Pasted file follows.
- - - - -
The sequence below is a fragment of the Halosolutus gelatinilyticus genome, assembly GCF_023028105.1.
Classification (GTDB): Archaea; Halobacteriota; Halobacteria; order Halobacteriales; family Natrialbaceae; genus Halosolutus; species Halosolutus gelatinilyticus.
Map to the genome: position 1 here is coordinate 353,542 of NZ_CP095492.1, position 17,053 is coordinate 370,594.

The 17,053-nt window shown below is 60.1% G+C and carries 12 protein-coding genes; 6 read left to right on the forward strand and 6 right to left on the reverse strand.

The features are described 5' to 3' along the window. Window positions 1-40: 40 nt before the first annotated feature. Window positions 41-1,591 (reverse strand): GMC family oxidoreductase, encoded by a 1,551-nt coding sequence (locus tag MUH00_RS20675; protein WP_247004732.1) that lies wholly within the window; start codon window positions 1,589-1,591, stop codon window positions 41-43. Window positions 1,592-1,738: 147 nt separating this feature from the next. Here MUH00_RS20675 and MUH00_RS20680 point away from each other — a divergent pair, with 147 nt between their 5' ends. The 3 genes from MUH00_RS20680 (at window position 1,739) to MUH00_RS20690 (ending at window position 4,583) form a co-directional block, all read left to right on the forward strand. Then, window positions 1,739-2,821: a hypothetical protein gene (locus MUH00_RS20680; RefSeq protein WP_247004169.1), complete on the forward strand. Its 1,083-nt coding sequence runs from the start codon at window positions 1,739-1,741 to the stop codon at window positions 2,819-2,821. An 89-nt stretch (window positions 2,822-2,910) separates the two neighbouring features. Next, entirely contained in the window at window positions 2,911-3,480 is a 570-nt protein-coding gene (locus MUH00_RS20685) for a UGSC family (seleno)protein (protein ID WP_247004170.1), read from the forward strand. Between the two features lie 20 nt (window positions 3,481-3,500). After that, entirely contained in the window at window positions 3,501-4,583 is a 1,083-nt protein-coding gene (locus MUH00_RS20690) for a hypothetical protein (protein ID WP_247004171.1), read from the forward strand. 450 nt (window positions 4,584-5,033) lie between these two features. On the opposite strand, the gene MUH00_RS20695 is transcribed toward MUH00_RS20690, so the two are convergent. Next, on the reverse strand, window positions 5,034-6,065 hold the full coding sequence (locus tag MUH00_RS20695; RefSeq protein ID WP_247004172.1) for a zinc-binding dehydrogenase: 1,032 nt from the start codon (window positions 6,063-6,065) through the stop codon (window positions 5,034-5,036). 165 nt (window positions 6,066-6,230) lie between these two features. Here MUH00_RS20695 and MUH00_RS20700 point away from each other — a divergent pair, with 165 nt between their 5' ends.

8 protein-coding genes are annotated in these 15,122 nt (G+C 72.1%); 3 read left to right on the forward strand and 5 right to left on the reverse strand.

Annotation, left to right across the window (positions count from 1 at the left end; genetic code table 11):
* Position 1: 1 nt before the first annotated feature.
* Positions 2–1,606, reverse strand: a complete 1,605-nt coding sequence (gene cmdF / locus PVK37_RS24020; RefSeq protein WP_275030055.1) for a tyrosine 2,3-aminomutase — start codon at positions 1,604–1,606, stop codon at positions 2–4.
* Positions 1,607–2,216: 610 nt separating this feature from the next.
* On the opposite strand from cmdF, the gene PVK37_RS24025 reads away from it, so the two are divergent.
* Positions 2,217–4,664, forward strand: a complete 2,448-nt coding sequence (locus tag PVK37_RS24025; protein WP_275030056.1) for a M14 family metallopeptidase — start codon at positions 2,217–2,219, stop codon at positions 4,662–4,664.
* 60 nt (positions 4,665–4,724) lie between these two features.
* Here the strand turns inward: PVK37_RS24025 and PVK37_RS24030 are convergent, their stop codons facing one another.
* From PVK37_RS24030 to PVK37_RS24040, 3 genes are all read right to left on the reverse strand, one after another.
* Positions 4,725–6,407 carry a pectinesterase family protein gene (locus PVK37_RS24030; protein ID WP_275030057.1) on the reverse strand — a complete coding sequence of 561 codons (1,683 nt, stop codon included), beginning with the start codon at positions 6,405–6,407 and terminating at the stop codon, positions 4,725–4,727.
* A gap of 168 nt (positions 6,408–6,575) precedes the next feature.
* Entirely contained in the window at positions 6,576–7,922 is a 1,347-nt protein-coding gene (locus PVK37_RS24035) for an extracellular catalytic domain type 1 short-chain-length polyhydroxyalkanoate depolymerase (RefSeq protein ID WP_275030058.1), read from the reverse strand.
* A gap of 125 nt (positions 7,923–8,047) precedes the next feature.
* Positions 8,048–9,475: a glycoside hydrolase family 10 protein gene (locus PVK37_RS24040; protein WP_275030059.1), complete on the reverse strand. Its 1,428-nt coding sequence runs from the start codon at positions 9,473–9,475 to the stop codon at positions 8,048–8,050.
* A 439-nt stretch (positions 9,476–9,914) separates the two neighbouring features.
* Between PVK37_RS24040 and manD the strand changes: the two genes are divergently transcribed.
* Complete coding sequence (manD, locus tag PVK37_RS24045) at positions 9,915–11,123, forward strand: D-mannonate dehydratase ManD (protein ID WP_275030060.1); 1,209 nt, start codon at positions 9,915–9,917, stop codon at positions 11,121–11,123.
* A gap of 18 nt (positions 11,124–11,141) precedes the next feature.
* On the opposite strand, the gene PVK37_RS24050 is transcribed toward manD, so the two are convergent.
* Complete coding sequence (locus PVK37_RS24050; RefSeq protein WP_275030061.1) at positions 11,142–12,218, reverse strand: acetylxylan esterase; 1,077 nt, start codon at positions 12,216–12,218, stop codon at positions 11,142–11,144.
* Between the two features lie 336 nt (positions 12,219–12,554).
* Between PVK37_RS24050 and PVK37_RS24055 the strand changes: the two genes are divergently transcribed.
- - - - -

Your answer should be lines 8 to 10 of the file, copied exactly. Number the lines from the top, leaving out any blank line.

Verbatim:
* Position 1: 1 nt before the first annotated feature.
* Positions 2–1,606, reverse strand: a complete 1,605-nt coding sequence (gene cmdF / locus PVK37_RS24020; RefSeq protein WP_275030055.1) for a tyrosine 2,3-aminomutase — start codon at positions 1,604–1,606, stop codon at positions 2–4.
* Positions 1,607–2,216: 610 nt separating this feature from the next.